code review

Ian Kelly ian.g.kelly at gmail.com
Sat Jul 14 11:26:53 CEST 2012


On Fri, Jul 13, 2012 at 5:09 PM, Terry Reedy <tjreedy at udel.edu> wrote:
>
>> From now on, for each operator I would have to remember wether it
>> is a supposedly comparison operator or not.
>
>
> I believe the following rule is true: if a op b is True or False raises,

I don't follow.  Raises what?

> then op is a potentially chained comparison operation. They are (not) equal
> (and (not) is), the 4 order comparisons, and (not) in. 'in' should be the
> only surprise and most confusing.
>>>> 1 < 3 in {3,4}
> True
>>>> 3 in {3,4} < {4}
> False
>
> 'and' and 'or' are not included because they do not always return a bool,
> and indeed, they are not binary operators in the usual sense because of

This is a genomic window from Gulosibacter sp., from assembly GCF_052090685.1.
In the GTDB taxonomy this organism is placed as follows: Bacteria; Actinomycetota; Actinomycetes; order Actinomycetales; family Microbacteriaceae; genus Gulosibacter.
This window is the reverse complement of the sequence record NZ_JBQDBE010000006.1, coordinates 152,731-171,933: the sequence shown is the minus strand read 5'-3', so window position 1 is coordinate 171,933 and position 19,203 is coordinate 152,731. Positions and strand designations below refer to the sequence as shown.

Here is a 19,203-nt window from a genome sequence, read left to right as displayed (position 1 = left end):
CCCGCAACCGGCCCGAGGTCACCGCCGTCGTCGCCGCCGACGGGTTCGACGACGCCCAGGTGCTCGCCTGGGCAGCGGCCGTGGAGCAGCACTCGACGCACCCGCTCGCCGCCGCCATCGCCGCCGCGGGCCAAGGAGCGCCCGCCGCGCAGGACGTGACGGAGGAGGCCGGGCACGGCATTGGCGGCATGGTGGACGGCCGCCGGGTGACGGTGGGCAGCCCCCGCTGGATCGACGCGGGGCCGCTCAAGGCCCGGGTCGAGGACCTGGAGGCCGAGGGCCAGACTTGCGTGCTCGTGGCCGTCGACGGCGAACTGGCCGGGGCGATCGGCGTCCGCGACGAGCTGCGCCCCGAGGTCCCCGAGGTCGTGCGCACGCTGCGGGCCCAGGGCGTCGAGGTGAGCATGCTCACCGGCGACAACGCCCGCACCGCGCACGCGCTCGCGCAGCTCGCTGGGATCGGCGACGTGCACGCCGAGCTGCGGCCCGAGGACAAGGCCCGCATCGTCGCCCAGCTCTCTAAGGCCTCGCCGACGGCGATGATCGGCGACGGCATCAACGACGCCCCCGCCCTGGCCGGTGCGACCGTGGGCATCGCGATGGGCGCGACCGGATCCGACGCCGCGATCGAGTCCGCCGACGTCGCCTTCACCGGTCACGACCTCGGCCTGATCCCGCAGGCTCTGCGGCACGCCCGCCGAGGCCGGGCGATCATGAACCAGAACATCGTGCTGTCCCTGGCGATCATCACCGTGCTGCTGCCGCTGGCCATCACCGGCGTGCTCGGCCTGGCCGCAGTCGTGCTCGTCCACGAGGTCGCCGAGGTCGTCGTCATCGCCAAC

> short-circuiting.

The only one of those operators that can be said to always return a
bool is "is (not)".  The others (apart from "and" and "or") all can be
overloaded to return anything you want (for example, sqlalchemy
overloads them to return expression objects that are later compiled
into SQL), and chaining still occurs regardless of the types they are
applied to.



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